[Poe:]  What say of it?  What say [of] CONSCIENCE grim.  That spectre in my path?  (Epigraph to Poe’s “William Wilson,” publ. 1839) [end, ms. excerpt]

FabularFilms_WilliamWilson

We are left with a looming question: What persons and what institutions determine the precise content of our superegos? And what institutions and practices have so weakened our “consciences” that serial killers and other psychopaths/sociopaths pick up a weapon and murder their families and/or their surrogates? Why does the auxiliary television material to THE FOLLOWING advertise “a love story” between the detective (played by Kevin Bacon) and the serial killer (played by James Purefoy)? Is Poe’s “William Wilson” more timely than ever? Hint: the answer will not be found in blaming modernity, the internet, public education,  and its alleged narcissistic and Faustian characters. (On the perils of the internet, see https://clarespark.com/2010/05/20/criminal-minds-and-the-pathology-of-rural-america/. The internet as a source of pathology was briefly mentioned in the second episode of THE FOLLOWING. See https://clarespark.com/2009/09/17/moderate-men-and-dirty-jews-part-two/, on the general ignorance even among intellectuals regarding antisemitism and its dynamics.)


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May 18, 2012

“Smash” and the demonic

Theresa Rebeck and Jess LynnI will get to Smash in a minute. I watch a lot of television, and have previously blogged about some of the ‘classier’ series, noting how the same intertwined themes are reiterated that have occupied culture in the West since the invention of the printing press:

  1. The authority of science and empiricism versus the claims and ordering of religious belief.
  2. Worldliness versus other-worldliness, sometimes expressed as the conflict between the world, the flesh, and the devil. (Nouveaux riches, like advertising men, are the devil’s disciples. Bruno Heller’s The Mentalist plays with this theme constantly, see https://clarespark.com/2011/05/20/the-mentalist-melville-blake-and-israel/.)
  3. With Promethean romanticism, the lure of fame and hyper-individualism as a threat to “traditional family values”.
  4. And flitting and in and out of all of the above, the thrill of the “demonic” as allied to “the  mob.”
  5. The role of the Broadway stage, movies, and television, now the internet in star-making or  conversely, dethroning or debunking “authority” and/or religion. The health-conferring country versus the crazy-making city, that unleashes  illicit ambition and Faustian bargains.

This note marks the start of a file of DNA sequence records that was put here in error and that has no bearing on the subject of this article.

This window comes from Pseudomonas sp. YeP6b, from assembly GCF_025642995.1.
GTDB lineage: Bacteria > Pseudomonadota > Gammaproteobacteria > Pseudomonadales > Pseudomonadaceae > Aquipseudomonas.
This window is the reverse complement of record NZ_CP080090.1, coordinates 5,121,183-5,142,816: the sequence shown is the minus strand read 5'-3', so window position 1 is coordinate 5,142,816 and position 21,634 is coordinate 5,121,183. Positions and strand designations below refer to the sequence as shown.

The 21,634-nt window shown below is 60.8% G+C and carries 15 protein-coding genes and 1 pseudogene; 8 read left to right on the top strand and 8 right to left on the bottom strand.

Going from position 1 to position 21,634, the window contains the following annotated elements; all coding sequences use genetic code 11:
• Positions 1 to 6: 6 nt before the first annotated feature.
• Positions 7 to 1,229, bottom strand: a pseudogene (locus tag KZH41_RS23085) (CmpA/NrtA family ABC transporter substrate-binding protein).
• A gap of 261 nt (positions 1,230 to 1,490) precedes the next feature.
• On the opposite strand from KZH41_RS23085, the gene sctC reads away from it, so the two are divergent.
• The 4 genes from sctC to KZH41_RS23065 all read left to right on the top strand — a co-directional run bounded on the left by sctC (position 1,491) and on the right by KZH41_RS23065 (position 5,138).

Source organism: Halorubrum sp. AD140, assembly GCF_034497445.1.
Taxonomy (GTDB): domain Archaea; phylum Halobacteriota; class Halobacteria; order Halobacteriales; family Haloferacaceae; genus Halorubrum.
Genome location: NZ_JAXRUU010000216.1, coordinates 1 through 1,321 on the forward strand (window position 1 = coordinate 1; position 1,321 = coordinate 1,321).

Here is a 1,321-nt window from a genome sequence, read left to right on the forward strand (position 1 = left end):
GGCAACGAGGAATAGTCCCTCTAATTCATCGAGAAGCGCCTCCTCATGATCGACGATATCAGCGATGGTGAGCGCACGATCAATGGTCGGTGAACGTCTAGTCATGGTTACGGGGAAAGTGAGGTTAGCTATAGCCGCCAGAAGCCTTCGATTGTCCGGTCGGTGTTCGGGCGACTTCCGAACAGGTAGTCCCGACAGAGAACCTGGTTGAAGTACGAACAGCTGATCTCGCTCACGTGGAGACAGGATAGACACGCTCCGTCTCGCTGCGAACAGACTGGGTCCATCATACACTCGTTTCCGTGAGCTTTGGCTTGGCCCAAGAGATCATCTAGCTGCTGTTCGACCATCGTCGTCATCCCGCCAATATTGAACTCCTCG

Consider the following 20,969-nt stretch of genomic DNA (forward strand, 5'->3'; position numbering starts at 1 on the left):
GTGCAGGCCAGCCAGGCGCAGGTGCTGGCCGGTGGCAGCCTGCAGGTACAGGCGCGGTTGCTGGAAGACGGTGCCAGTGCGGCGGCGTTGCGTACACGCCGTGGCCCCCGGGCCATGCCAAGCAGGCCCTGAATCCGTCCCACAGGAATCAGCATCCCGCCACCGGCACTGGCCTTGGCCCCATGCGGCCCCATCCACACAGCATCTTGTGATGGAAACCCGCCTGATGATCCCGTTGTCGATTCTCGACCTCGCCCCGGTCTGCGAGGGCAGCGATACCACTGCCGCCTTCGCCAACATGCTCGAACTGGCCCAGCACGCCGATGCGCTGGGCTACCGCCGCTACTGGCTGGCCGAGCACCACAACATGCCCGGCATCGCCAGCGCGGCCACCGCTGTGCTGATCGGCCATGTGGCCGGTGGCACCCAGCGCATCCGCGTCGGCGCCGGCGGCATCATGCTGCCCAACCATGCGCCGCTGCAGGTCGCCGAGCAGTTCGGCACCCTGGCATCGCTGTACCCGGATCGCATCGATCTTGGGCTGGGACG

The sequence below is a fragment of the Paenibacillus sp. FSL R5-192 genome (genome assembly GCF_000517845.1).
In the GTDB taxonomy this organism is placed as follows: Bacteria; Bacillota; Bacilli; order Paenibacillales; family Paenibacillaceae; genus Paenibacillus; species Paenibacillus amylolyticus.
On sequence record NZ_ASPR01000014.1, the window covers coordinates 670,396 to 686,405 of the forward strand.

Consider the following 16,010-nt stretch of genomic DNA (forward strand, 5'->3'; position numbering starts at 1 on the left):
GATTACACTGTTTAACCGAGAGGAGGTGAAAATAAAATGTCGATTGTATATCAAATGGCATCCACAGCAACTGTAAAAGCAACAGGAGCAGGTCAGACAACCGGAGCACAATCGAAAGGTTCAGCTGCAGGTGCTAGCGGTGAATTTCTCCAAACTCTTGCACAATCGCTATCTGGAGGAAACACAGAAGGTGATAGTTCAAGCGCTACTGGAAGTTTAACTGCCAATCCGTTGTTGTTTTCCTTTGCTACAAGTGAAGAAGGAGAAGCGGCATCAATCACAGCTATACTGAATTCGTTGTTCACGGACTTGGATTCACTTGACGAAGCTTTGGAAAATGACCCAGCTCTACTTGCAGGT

6. How the social movements that accelerated in the 1960s have plunged American culture into heightened conflict regarding all of the above.
  7. Fat people versus thin people, and the health effects therein.

On to the super-expensive NBC-produced backstage musical, Smash. Theresa Rebeck, artistic creator, has left the show, for reasons that are not publicly stated. Rebeck is illustrated above, with a colleague, Sam Gold.

I have watched every episode twice. The actors and writers who have attempted to describe it have been mostly vague in their public pronouncements regarding their own characters, nor do they pretend to see deeply into the admitted complexities of Marilyn Monroe and/or her obvious predecessor the fabulous and similarly self-destructive Marilyn Miller, for whom she (no longer Norma Jean) was named. Rather, the series is organized around the conflicts I listed above: for instance, Marilyn, though a “bombshell” in the sex appeal department, has an underlying innocence, wholesomeness, and sweetness that the Jack Davenport character, director “Derek” (like JFK before him), sees in the Katherine McPhee character (Karen), in the series, a corn-fed Iowan with ordinary middle class parents, unlike her competition, the treacherous Megan Hilty (“Ivy,” the daughter of an aging Broadway star played by Bernadette Peters, who may expect too much of her daughter).  The country (as represented by “Iowa” Karen) wins the coveted starring role, partly because Derek has a hallucination in which she appears (more than once) in an entirely modest dress, of lavender with white trim; moreover she is not zoftig, unlike her rival Ivy (let alone size 14 MM), the easy urban girl, who, in her crushing defeat in the last episode is seen taking a full bottle of tranquilizers, rhyming with the death of MM from barbiturates and chloral hydrate.

The fact that Karen is living “in sin” with her (Asian) Indian boyfriend, does not detract from her purity, for she resists the temptation to sleep with Derek, unlike Ivy. Indeed, Karen is loyal to the play (still in workshop or previews) over temptations from a record producer who could make her famous without the slog through ensemble singing and dancing. In one of the funnier moments, Karen indignantly rebukes her lover in his proposal of marriage, for she exclaims that the show is “in tech!” and how dare he expect her to focus on anything outside the theater, though at that moment, she is only in the chorus.